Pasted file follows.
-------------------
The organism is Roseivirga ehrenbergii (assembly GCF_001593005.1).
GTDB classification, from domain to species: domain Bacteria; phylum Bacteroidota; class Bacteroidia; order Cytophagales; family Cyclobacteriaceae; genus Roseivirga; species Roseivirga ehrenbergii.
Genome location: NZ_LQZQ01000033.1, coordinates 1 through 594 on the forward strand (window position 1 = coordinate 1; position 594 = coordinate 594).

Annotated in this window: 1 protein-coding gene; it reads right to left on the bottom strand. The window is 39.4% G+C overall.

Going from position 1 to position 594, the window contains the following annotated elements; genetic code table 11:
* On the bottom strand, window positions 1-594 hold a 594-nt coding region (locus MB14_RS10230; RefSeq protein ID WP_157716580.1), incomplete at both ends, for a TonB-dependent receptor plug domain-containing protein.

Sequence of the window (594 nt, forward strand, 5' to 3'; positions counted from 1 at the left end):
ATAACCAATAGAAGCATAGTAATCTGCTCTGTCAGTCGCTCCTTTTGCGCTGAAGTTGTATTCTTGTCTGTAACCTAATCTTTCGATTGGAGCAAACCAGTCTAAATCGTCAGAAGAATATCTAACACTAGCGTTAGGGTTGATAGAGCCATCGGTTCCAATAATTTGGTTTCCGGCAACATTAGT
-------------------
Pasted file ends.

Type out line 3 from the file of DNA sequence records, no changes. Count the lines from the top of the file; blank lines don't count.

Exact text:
Genome location: NZ_LQZQ01000033.1, coordinates 1 through 594 on the forward strand (window position 1 = coordinate 1; position 594 = coordinate 594).